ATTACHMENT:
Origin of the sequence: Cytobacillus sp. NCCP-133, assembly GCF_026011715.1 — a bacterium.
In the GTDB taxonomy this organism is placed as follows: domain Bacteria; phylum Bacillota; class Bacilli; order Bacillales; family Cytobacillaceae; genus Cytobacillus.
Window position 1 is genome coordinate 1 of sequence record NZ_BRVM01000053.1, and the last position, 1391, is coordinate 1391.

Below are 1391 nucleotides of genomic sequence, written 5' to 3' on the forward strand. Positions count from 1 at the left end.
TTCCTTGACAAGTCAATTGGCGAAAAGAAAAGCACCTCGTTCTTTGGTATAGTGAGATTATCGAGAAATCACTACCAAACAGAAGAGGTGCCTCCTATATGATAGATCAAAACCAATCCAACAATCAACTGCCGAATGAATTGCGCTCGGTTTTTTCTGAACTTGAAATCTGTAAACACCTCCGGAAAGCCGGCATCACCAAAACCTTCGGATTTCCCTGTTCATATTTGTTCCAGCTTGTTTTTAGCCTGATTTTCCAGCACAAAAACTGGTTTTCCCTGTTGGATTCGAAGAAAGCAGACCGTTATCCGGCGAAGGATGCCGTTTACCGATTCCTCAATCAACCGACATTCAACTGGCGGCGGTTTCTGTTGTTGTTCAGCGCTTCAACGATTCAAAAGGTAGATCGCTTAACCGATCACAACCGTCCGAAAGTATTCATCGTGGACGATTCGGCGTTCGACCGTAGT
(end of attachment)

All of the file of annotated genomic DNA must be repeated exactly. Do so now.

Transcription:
Origin of the sequence: Cytobacillus sp. NCCP-133, assembly GCF_026011715.1 — a bacterium.
In the GTDB taxonomy this organism is placed as follows: domain Bacteria; phylum Bacillota; class Bacilli; order Bacillales; family Cytobacillaceae; genus Cytobacillus.
Window position 1 is genome coordinate 1 of sequence record NZ_BRVM01000053.1, and the last position, 1391, is coordinate 1391.

Below are 1391 nucleotides of genomic sequence, written 5' to 3' on the forward strand. Positions count from 1 at the left end.
TTCCTTGACAAGTCAATTGGCGAAAAGAAAAGCACCTCGTTCTTTGGTATAGTGAGATTATCGAGAAATCACTACCAAACAGAAGAGGTGCCTCCTATATGATAGATCAAAACCAATCCAACAATCAACTGCCGAATGAATTGCGCTCGGTTTTTTCTGAACTTGAAATCTGTAAACACCTCCGGAAAGCCGGCATCACCAAAACCTTCGGATTTCCCTGTTCATATTTGTTCCAGCTTGTTTTTAGCCTGATTTTCCAGCACAAAAACTGGTTTTCCCTGTTGGATTCGAAGAAAGCAGACCGTTATCCGGCGAAGGATGCCGTTTACCGATTCCTCAATCAACCGACATTCAACTGGCGGCGGTTTCTGTTGTTGTTCAGCGCTTCAACGATTCAAAAGGTAGATCGCTTAACCGATCACAACCGTCCGAAAGTATTCATCGTGGACGATTCGGCGTTCGACCGTAGT